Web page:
Choose Your Location
By: Niki Kapsambelis
March 22, 2022
Getting medication to patients who need it is the very definition of access. But it doesn’t happen unless the manufacturer has all the materials available to produce the medication and can transport products to patients – a task that has become increasingly difficult as the COVID-19 pandemic continues to impact global supply chains.
That’s where Marion Nash comes in.
As the director of Viatris’ supply chain in New Zealand, Marion has spent the past two years finding ways to keep the lines moving, despite the fact that the country’s borders have been shut since March 2020.
“We’re at the bottom of the world,” she explained, noting that no flights were entering New Zealand, and shipping lines had stopped or bypassed the country. “But we did great. We still maintained a really strong customer service level. We did that by working hard with our suppliers.”
In fact, Viatris New Zealand maintained an impressive customer service rate of 99.8 percent of all orders delivered on time, in full during the pandemic, despite the significant challenges. And Marion’s leadership is one reason why.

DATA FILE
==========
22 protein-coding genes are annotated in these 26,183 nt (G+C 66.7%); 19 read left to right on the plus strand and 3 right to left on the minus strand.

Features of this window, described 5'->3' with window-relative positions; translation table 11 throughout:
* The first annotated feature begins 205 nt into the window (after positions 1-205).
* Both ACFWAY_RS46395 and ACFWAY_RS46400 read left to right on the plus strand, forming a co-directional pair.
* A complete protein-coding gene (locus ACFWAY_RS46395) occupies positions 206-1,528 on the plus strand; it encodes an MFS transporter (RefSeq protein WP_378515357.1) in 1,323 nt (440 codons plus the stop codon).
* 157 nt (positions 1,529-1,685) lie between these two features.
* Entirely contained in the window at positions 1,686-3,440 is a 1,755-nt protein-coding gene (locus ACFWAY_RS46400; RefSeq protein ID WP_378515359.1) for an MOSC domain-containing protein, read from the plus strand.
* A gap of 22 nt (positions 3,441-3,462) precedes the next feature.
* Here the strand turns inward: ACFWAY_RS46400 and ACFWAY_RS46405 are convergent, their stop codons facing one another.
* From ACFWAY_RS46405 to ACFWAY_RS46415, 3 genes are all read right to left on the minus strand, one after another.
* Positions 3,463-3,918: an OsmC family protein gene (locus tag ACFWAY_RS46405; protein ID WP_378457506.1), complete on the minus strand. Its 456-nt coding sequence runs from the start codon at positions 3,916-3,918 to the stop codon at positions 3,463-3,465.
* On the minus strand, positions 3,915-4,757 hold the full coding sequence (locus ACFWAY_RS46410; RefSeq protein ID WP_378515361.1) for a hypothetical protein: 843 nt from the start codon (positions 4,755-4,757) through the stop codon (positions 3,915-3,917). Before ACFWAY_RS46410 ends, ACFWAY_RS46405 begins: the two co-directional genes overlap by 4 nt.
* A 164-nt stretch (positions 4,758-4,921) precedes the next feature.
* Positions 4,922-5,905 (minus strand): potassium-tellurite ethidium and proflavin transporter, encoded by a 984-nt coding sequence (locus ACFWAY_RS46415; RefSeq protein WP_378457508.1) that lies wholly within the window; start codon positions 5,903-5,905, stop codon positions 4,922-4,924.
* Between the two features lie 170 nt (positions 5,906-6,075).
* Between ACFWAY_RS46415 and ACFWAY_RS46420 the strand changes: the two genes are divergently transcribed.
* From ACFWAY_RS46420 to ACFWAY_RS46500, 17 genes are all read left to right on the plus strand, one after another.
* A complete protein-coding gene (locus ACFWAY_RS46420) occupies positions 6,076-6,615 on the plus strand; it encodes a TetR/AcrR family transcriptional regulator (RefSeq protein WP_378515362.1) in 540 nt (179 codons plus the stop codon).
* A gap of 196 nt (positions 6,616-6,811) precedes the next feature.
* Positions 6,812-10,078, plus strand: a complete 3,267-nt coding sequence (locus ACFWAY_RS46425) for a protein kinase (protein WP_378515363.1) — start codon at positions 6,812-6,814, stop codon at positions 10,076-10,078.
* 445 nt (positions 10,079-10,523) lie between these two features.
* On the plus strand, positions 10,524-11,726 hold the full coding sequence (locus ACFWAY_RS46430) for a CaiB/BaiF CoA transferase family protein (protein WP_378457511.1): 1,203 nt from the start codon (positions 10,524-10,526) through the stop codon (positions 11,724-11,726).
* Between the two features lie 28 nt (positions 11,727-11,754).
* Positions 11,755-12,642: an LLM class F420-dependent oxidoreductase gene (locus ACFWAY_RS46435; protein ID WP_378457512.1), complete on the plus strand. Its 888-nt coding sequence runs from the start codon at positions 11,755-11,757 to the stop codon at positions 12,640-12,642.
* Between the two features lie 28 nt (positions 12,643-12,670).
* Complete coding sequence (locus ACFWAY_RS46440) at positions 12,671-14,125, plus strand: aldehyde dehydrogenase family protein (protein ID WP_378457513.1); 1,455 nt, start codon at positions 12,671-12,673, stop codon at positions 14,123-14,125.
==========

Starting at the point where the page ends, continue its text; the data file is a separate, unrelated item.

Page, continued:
“We put our patients first, always,” she said. “While at times it may feel draining, it is important to remember the time when you got a call of thanks from a young family able to take their daughter on holiday because your team were able to provide access to critical pediatric heart medicine … if anything, we worked even harder.”
Though she has worked in supply chain for 15 years, Marion noted that she had to grow into her role. A naturally shy person, the fast pace of that world took some acclimation.
“I used to really struggle with imposter syndrome,” she said. She started working in quality, but was encouraged to move into supply chain by Sean Stewart, who is now Viatris’ country manager for New Zealand.
“I am a big-picture person, but a detail person as well. I like to take ownership. I take a lot of satisfaction and pride in my work,” she said. “Supply chain gives you such opportunity to make a big difference. If we don’t do our job, there’s no product for the patients.”
She encouraged others who might hesitate to move into new roles to take a risk: “It’s about pushing yourself out of your comfort zone and being confident,” she said. “Give it a go.”
As for the ongoing challenges of the global supply chain, Marion acknowledged that the struggle is real, but added that she feels prepared:
“We’re up to that,” she said with a smile.